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Welfare Reform Worked
By June O'Neill
Five years ago today Congress put its final seal on welfare reform. Critics feared the worst. Defenders of the status quo were alarmed that lawmakers had not only imposed a work requirement on recipients, but restricted welfare benefits to five years.
"We know how welfare reform will turn out," warned an article in the New Republic after President Clinton signed the Personal Responsibility and Work Opportunity Reconciliation Act. "Wages will go down, families will fracture, millions of children will be more miserable than ever."
Five years later, the prophets of doom have been proved wrong. The proportion of single mothers on welfare has plummeted, while their employment rates have soared. Strikingly, these changes have been most pronounced for the least-advantaged women. But the big question is whether these developments are attributable to the reforms or are mainly a byproduct of the corresponding economic boom.
In a new study prepared for the Manhattan Institute, economist M. Anne Hill and I conducted an extensive analysis of available data. We conclude that welfare reforms in fact were the major factor, causing both the decline in welfare participation and the increase in work.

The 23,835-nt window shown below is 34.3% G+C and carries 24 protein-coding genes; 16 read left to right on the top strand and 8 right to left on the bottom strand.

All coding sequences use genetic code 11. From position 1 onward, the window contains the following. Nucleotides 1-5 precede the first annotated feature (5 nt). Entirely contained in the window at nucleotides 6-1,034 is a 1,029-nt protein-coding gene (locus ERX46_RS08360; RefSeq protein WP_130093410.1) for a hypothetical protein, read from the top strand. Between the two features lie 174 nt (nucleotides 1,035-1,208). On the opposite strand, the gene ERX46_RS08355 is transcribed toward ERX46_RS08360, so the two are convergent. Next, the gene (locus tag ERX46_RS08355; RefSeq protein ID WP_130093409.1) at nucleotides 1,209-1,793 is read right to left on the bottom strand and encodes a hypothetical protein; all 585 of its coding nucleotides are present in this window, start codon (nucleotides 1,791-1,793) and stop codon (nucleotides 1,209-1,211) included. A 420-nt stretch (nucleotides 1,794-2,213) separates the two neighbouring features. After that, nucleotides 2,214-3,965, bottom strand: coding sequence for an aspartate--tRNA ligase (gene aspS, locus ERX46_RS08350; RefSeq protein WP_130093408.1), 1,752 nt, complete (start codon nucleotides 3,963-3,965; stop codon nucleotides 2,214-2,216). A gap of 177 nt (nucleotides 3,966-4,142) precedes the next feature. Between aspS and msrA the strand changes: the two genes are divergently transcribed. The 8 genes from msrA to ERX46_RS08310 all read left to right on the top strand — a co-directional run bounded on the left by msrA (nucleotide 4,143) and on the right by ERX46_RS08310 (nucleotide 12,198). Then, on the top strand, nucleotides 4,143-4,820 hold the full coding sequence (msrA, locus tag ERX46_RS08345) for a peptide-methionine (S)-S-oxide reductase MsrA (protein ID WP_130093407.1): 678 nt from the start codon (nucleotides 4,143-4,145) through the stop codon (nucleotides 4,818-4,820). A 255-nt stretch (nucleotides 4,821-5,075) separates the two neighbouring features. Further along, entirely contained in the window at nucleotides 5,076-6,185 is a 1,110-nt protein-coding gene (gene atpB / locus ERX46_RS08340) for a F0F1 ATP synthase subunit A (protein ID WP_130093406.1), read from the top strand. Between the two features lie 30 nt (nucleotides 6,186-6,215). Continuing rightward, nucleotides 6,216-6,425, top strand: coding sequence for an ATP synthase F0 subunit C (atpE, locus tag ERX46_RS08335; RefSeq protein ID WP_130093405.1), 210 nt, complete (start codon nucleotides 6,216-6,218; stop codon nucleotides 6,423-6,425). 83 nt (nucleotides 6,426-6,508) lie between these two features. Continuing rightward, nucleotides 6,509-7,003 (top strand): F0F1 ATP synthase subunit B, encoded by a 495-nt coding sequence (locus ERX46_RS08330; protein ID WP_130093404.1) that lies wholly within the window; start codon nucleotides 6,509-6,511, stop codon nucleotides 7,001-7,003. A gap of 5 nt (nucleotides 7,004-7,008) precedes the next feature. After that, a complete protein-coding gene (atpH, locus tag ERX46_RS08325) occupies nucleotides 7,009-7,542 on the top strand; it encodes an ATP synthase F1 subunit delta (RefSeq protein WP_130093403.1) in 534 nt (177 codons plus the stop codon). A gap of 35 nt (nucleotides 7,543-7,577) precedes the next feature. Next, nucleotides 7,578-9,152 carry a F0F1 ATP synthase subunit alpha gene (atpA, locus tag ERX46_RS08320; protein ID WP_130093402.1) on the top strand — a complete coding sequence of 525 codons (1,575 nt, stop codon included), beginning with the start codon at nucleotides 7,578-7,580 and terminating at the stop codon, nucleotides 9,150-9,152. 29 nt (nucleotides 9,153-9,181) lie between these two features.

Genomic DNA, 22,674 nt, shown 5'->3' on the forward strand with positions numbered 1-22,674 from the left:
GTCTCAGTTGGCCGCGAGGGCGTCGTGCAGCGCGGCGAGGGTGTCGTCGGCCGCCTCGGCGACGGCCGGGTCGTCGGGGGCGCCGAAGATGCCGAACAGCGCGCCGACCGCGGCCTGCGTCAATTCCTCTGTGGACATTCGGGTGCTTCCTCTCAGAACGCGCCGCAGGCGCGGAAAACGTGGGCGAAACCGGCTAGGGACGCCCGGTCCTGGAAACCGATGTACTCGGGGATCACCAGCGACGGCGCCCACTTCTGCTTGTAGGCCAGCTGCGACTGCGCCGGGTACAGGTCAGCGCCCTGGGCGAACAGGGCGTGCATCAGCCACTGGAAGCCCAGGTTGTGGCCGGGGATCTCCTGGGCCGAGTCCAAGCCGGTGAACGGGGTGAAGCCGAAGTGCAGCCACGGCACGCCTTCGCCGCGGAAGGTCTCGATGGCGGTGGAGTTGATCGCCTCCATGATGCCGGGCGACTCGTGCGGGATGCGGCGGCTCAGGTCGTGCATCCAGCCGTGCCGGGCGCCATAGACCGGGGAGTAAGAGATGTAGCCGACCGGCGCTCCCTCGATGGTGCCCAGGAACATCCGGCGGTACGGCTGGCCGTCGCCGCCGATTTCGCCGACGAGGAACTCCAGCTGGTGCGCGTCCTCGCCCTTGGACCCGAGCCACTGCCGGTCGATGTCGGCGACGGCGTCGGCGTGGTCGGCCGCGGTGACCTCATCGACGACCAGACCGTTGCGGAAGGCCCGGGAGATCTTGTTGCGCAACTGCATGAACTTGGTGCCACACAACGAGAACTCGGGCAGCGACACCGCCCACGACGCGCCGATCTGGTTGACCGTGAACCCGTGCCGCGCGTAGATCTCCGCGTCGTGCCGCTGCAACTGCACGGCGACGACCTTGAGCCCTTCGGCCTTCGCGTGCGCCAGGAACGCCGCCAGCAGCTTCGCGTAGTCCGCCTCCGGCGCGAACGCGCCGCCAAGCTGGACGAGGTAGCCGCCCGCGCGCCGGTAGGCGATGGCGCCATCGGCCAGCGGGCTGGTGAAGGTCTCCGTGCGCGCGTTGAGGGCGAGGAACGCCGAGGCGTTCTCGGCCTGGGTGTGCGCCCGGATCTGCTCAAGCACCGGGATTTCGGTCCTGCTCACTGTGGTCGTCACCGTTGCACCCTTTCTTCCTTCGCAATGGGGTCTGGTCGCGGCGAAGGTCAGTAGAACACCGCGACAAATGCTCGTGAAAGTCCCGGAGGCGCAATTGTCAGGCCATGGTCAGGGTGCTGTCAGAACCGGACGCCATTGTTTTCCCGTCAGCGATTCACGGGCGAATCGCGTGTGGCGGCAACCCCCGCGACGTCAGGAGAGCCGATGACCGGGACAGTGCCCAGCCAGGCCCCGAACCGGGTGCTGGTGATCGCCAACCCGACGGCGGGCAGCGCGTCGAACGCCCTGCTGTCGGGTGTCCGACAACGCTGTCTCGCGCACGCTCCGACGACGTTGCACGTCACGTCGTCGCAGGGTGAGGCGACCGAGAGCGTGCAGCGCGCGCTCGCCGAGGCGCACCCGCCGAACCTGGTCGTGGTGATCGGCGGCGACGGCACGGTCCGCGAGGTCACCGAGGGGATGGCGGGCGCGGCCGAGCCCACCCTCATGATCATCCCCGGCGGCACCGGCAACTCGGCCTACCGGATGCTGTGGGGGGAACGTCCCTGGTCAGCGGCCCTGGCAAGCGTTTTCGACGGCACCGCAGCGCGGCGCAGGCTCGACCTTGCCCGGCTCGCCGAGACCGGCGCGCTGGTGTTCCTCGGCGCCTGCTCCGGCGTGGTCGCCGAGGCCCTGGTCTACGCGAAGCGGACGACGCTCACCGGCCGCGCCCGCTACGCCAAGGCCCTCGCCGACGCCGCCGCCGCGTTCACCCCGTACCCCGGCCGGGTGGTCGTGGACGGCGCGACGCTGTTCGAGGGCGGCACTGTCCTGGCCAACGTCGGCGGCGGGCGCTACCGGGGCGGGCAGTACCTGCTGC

The 1996 reforms aimed to reduce the number of families receiving welfare benefits -- and that has happened. Between August 1996 and September 2000 (the date for the most recent statistics), the number of families on welfare declined by 50%. True, the unemployment rate over that period declined to 4% from 5.5%. But during the economic expansion of the 1980s the welfare caseload remained stable while the unemployment rate dropped to 5.3% in 1989 from 9.6% in 1983.
When we looked at the welfare participation of single mothers -- the predominant group of welfare recipients -- we found that all subgroups of single mothers reduced their welfare participation after welfare reform. The effect was more pronounced for high-school dropouts, black and Hispanic mothers, mothers of young children, and women who were never married. These were the groups that had the greatest propensity to be long-term welfare recipients, and more strongly affected by the reforms.
Contrary to fears, these vulnerable mothers have been finding jobs. Between 1996 and 2000, the proportion of all single mothers who are employed increased to 73% from 63%. But the increase for those who are high-school dropouts jumped even more dramatically -- to 50% in 2000 from 36% in 1996. Similarly huge employment gains were registered by black mothers (to 67% from 50%) as well as for Hispanic mothers, never-married mothers and mothers of young children.
These trends are suggestive, but not conclusive. To provide more rigorous analysis -- and to control for changes in unemployment as well as other factors -- we examined data from the U.S. Current Population Survey to track the welfare and work patterns of 80,000 single mothers over the period from 1983 to 2000. We used results from this multiple regression analysis to estimate the contributions of the reforms and the economy, as measured by the decline in unemployment, to the changes in welfare and work participation.